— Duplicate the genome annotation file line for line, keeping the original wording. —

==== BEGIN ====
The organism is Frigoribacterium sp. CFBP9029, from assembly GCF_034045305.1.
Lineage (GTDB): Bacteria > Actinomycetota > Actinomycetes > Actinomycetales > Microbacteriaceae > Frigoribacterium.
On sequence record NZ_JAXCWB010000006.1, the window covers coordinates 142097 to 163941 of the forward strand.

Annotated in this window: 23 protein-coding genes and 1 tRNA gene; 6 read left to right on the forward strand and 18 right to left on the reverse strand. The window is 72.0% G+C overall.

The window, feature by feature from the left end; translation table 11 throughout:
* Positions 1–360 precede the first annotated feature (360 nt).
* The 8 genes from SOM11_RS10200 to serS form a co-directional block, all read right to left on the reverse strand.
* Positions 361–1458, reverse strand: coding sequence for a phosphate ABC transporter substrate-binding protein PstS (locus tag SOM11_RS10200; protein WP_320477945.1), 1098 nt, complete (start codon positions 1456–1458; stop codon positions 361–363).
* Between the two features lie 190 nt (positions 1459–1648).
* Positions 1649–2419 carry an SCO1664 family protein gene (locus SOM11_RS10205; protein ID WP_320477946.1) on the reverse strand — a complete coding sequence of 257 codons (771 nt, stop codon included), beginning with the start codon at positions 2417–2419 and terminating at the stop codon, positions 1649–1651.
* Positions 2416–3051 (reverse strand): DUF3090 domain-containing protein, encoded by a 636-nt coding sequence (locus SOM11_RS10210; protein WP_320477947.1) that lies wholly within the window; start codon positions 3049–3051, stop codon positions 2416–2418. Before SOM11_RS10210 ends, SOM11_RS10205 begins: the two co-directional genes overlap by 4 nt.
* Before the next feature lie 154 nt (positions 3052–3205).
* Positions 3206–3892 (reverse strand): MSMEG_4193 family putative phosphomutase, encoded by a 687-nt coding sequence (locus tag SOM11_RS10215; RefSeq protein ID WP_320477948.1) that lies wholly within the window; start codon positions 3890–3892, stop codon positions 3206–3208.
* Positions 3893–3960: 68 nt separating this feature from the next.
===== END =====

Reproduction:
The organism is Frigoribacterium sp. CFBP9029, from assembly GCF_034045305.1.
Lineage (GTDB): Bacteria > Actinomycetota > Actinomycetes > Actinomycetales > Microbacteriaceae > Frigoribacterium.
On sequence record NZ_JAXCWB010000006.1, the window covers coordinates 142097 to 163941 of the forward strand.

Annotated in this window: 23 protein-coding genes and 1 tRNA gene; 6 read left to right on the forward strand and 18 right to left on the reverse strand. The window is 72.0% G+C overall.

The window, feature by feature from the left end; translation table 11 throughout:
* Positions 1–360 precede the first annotated feature (360 nt).
* The 8 genes from SOM11_RS10200 to serS form a co-directional block, all read right to left on the reverse strand.
* Positions 361–1458, reverse strand: coding sequence for a phosphate ABC transporter substrate-binding protein PstS (locus tag SOM11_RS10200; protein WP_320477945.1), 1098 nt, complete (start codon positions 1456–1458; stop codon positions 361–363).
* Between the two features lie 190 nt (positions 1459–1648).
* Positions 1649–2419 carry an SCO1664 family protein gene (locus SOM11_RS10205; protein ID WP_320477946.1) on the reverse strand — a complete coding sequence of 257 codons (771 nt, stop codon included), beginning with the start codon at positions 2417–2419 and terminating at the stop codon, positions 1649–1651.
* Positions 2416–3051 (reverse strand): DUF3090 domain-containing protein, encoded by a 636-nt coding sequence (locus SOM11_RS10210; protein WP_320477947.1) that lies wholly within the window; start codon positions 3049–3051, stop codon positions 2416–2418. Before SOM11_RS10210 ends, SOM11_RS10205 begins: the two co-directional genes overlap by 4 nt.
* Before the next feature lie 154 nt (positions 3052–3205).
* Positions 3206–3892 (reverse strand): MSMEG_4193 family putative phosphomutase, encoded by a 687-nt coding sequence (locus tag SOM11_RS10215; RefSeq protein ID WP_320477948.1) that lies wholly within the window; start codon positions 3890–3892, stop codon positions 3206–3208.
* Positions 3893–3960: 68 nt separating this feature from the next.